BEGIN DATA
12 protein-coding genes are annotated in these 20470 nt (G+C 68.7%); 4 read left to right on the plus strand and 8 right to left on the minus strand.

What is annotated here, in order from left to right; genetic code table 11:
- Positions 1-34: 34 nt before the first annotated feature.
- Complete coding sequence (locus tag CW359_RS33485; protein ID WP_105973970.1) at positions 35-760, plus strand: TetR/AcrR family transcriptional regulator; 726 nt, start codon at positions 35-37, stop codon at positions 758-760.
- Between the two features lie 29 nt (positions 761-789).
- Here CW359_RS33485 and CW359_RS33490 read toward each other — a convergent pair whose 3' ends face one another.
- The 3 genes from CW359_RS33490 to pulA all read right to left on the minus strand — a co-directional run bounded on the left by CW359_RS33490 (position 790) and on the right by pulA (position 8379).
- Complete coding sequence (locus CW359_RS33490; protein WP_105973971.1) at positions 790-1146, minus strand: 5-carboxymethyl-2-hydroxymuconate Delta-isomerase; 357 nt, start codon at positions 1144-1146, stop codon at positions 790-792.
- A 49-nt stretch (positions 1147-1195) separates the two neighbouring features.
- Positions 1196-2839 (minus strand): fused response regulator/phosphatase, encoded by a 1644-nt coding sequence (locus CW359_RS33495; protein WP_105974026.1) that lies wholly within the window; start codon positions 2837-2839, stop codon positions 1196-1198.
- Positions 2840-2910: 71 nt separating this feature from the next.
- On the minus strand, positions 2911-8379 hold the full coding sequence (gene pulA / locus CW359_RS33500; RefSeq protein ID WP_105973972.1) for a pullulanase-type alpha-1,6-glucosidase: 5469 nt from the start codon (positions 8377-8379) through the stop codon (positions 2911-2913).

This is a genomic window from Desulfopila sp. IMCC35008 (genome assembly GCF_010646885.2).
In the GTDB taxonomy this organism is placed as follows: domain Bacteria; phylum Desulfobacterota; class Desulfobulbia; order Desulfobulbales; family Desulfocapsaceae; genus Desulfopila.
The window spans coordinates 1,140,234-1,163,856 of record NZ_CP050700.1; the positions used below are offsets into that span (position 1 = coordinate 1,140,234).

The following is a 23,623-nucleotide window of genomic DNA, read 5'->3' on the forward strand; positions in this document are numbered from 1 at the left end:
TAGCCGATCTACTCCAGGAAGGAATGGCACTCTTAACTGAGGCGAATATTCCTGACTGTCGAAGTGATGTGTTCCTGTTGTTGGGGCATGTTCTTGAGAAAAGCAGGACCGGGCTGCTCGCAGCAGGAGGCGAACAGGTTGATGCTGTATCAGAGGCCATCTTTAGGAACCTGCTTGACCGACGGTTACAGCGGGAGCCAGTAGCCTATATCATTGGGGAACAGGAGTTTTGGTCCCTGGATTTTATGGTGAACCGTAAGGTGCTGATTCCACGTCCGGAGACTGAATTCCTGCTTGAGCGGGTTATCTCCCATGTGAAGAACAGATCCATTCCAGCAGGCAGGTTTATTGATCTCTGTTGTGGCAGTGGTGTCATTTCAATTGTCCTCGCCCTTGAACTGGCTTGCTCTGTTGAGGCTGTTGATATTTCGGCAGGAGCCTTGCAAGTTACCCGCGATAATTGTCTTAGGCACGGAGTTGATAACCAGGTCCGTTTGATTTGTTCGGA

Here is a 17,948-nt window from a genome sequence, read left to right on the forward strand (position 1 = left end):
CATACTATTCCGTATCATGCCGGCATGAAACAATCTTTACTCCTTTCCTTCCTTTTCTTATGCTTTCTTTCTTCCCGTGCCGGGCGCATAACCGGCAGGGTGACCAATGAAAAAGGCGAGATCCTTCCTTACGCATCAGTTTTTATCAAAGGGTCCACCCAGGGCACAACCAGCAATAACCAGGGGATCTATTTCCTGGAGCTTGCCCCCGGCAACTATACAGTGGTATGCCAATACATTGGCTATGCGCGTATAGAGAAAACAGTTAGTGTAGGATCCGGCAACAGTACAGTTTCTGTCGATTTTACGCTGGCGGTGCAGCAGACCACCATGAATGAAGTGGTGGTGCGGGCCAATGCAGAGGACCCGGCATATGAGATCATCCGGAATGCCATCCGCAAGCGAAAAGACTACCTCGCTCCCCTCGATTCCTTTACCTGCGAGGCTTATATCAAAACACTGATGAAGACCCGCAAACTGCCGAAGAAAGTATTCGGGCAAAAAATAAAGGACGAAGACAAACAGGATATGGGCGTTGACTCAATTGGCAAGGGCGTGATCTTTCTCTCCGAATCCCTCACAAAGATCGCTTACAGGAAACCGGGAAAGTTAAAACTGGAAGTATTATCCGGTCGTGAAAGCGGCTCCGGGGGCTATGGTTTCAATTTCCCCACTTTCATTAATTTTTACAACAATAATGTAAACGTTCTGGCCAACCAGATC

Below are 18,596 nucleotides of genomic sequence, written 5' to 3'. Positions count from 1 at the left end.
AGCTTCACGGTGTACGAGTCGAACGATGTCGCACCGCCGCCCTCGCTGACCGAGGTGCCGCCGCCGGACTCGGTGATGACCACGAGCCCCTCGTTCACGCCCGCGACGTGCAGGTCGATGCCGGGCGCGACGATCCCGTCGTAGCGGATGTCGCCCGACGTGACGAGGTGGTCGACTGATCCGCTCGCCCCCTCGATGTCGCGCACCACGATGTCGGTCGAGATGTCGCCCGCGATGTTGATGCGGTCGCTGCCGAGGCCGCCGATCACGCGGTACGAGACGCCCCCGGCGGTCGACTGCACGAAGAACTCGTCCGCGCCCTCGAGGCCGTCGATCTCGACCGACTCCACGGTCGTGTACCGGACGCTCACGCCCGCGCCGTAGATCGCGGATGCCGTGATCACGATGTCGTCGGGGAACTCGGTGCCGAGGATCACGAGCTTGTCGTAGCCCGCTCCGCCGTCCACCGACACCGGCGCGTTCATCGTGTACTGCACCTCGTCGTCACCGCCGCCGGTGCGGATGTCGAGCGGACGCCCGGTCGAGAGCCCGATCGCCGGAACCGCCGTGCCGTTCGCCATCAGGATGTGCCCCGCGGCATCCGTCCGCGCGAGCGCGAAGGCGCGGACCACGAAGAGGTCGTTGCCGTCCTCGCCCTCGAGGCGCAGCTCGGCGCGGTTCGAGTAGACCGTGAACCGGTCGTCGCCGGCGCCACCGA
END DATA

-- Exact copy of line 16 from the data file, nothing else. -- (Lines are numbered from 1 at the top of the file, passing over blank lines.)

The following is a 23,623-nucleotide window of genomic DNA, read 5'->3' on the forward strand; positions in this document are numbered from 1 at the left end: